5. 79% of children aged 10-18 have been bullied on YouTube. 

Cyberbullying Statistics Australia

YouTube is one of the most popular social media sites in the country and as such attracts the most trolls on the internet. Snapchat isn’t falling short behind either, with 69% of child users reporting online harassment.

However, new social media platforms are slowly creeping up and gaining a worrying amount of online bullies. Such is the case with TikTok – 64% voted ‘yes’ when asked if they experienced bullying on the platform.

Teenage Cyberbullying Statistics

6. 44% of Aussie teens had at least one negative online experience.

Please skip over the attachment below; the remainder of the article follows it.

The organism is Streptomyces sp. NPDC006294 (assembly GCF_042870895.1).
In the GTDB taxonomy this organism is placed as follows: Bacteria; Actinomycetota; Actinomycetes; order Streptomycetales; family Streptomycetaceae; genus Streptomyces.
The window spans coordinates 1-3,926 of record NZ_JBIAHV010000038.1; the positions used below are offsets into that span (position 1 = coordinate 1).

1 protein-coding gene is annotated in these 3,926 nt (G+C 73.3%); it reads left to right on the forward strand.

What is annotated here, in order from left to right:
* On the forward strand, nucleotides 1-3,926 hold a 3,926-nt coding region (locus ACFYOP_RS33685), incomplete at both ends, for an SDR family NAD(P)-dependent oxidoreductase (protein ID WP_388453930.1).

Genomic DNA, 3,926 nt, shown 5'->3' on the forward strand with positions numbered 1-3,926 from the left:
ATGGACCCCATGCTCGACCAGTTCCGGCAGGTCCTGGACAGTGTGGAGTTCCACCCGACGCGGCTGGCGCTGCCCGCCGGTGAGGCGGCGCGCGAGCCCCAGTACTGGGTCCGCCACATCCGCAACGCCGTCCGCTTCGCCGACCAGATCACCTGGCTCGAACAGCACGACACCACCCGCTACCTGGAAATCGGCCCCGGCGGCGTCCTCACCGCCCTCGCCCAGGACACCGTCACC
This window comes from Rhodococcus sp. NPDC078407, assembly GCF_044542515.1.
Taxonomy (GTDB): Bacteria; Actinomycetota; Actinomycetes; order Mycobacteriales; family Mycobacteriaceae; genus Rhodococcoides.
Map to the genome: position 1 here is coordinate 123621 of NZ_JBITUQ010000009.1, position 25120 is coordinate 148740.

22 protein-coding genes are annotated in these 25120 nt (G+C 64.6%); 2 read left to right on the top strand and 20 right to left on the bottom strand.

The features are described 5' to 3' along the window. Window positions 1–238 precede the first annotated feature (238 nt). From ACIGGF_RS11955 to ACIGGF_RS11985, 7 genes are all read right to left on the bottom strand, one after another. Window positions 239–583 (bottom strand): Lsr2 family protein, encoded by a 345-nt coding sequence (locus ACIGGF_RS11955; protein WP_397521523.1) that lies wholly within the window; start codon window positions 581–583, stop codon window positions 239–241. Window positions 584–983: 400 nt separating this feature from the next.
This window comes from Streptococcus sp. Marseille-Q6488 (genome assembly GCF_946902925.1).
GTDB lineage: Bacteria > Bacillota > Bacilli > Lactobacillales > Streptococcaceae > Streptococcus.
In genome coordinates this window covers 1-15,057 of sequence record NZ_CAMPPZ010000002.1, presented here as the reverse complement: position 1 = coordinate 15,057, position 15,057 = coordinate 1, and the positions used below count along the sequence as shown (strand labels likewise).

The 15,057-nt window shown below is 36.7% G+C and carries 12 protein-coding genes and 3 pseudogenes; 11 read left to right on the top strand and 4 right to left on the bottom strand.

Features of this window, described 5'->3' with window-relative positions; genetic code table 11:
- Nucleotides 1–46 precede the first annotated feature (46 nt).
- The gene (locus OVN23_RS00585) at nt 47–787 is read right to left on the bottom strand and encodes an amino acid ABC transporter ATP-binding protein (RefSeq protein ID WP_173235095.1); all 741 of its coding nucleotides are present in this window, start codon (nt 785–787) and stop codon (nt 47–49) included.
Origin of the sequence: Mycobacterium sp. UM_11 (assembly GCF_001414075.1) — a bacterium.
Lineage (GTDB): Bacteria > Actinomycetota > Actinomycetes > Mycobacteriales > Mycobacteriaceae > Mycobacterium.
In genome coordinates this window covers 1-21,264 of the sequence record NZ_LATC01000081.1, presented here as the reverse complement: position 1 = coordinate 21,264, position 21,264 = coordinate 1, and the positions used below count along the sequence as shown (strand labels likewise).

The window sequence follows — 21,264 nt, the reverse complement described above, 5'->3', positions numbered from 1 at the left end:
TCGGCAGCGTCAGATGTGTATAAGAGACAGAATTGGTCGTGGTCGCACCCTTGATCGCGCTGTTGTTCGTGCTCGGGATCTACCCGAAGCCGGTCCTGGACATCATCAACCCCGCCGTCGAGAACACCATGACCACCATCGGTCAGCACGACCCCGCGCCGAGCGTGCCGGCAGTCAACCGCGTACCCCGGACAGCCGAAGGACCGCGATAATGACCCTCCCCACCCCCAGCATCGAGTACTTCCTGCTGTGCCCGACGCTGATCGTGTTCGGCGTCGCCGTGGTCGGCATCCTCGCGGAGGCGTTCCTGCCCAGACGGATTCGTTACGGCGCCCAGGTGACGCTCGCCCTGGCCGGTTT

In the six months leading to September of 2020, a worrying 30% of teens participating in the eSafety survey had a stranger contact them on the internet. Girls had a 9% higher chance of being texted by an unknown person than boys, while males were more likely to be threatened and abused. 

Gender had no say in receiving unwanted explicit content since 20% of both sexes had inappropriate and unwanted content sent to them.  

7. 21% of Australian teenagers reported online harassment to an educational institution.


Statistics on cyberbullying show that children don’t believe in institutional help when dealing with online attacks. Instead, they would rather leave it in their own hands, as victims who reported bullying to a school or a social media network take up 21% each. 

8. In 2019, 42.4% of Aussie teens reported they had witnessed cyberbullying. 

(Mission Australia)

Almost 47.7% of teens stated they had seen bullying happen to someone they know, and most of the time, it happened in school. The online harassment numbers were also very high, as nearly half of the participants had witnessed bullying on the internet.